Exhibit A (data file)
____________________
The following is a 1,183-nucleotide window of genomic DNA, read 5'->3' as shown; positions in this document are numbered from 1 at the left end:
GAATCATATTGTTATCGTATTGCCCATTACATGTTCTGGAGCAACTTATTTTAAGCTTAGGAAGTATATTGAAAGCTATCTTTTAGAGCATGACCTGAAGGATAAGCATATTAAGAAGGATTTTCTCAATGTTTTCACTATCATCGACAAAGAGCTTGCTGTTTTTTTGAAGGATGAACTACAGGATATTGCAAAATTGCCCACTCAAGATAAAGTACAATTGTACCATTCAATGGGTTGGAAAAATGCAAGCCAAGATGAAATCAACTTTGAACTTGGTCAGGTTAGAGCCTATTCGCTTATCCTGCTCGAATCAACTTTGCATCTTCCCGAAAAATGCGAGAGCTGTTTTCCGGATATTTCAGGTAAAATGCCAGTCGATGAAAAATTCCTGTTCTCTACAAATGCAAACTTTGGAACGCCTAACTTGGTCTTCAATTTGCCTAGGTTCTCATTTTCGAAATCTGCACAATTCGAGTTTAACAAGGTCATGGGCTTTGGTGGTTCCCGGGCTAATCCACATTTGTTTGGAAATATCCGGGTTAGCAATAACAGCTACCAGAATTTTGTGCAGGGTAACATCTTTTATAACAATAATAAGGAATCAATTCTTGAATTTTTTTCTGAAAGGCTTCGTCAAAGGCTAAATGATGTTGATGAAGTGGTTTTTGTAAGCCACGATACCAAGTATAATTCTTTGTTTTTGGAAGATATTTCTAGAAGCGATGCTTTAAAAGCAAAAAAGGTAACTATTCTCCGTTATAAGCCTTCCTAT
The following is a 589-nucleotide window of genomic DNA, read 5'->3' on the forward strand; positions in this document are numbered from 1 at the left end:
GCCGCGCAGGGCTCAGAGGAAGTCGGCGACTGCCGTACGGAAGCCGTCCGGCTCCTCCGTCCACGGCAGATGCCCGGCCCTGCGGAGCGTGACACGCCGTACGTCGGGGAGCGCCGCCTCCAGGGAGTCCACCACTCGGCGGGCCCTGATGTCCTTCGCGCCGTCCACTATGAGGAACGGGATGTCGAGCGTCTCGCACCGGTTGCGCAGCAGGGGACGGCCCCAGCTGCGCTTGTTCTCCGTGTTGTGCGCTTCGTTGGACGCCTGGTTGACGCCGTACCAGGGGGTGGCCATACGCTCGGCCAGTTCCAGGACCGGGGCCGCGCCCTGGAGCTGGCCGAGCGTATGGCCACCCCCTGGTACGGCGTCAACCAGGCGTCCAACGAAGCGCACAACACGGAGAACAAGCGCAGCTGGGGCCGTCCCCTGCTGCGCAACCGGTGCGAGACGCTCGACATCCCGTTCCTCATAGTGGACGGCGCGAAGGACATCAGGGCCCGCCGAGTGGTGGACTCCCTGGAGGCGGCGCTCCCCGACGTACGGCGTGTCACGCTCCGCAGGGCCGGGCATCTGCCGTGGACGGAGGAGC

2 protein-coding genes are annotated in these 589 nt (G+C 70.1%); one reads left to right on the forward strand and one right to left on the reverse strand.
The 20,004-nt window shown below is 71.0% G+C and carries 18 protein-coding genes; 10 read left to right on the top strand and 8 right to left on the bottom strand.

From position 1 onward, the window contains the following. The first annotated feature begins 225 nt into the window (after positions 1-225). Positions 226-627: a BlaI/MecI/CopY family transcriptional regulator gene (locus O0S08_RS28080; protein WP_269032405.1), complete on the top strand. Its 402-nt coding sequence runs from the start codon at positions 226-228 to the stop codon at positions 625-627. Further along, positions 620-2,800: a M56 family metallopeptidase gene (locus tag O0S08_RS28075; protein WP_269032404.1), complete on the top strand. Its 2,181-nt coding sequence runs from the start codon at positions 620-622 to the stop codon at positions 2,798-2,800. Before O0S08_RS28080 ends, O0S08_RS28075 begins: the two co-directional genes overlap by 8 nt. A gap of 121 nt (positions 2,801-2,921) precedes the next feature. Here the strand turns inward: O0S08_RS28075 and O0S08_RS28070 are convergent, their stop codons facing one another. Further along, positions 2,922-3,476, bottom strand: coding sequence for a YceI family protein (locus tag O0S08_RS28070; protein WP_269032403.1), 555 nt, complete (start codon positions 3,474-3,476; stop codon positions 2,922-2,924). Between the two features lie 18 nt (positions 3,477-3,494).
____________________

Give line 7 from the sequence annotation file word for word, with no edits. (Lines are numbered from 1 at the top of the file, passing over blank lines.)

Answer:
From position 1 onward, the window contains the following. The first annotated feature begins 225 nt into the window (after positions 1-225). Positions 226-627: a BlaI/MecI/CopY family transcriptional regulator gene (locus O0S08_RS28080; protein WP_269032405.1), complete on the top strand. Its 402-nt coding sequence runs from the start codon at positions 226-228 to the stop codon at positions 625-627. Further along, positions 620-2,800: a M56 family metallopeptidase gene (locus tag O0S08_RS28075; protein WP_269032404.1), complete on the top strand. Its 2,181-nt coding sequence runs from the start codon at positions 620-622 to the stop codon at positions 2,798-2,800. Before O0S08_RS28080 ends, O0S08_RS28075 begins: the two co-directional genes overlap by 8 nt. A gap of 121 nt (positions 2,801-2,921) precedes the next feature. Here the strand turns inward: O0S08_RS28075 and O0S08_RS28070 are convergent, their stop codons facing one another. Further along, positions 2,922-3,476, bottom strand: coding sequence for a YceI family protein (locus tag O0S08_RS28070; protein WP_269032403.1), 555 nt, complete (start codon positions 3,474-3,476; stop codon positions 2,922-2,924). Between the two features lie 18 nt (positions 3,477-3,494).